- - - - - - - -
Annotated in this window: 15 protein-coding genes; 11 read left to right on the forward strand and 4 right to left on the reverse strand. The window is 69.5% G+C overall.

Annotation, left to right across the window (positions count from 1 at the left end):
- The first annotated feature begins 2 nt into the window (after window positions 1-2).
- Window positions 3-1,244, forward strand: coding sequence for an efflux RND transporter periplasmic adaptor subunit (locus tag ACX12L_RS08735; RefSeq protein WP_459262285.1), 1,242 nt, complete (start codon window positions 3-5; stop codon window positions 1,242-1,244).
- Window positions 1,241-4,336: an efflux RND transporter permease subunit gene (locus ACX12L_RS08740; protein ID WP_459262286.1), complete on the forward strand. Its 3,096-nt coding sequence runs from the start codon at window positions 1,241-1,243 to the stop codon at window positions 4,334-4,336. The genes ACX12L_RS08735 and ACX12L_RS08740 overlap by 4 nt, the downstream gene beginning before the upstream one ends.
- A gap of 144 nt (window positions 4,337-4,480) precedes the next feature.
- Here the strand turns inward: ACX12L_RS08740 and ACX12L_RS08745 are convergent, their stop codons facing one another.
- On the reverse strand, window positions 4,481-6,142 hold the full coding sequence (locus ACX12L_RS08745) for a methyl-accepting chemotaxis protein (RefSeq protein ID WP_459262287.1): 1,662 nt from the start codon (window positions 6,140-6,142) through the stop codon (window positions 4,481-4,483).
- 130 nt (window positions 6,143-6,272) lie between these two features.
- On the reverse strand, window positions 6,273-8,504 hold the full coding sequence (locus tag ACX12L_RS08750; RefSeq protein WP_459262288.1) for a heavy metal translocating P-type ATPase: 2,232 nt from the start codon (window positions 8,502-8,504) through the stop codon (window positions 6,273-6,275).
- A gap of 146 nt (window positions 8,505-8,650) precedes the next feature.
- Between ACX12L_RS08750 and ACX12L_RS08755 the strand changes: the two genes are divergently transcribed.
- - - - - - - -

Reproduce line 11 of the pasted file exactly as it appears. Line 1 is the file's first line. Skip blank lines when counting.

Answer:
- A gap of 146 nt (window positions 8,505-8,650) precedes the next feature.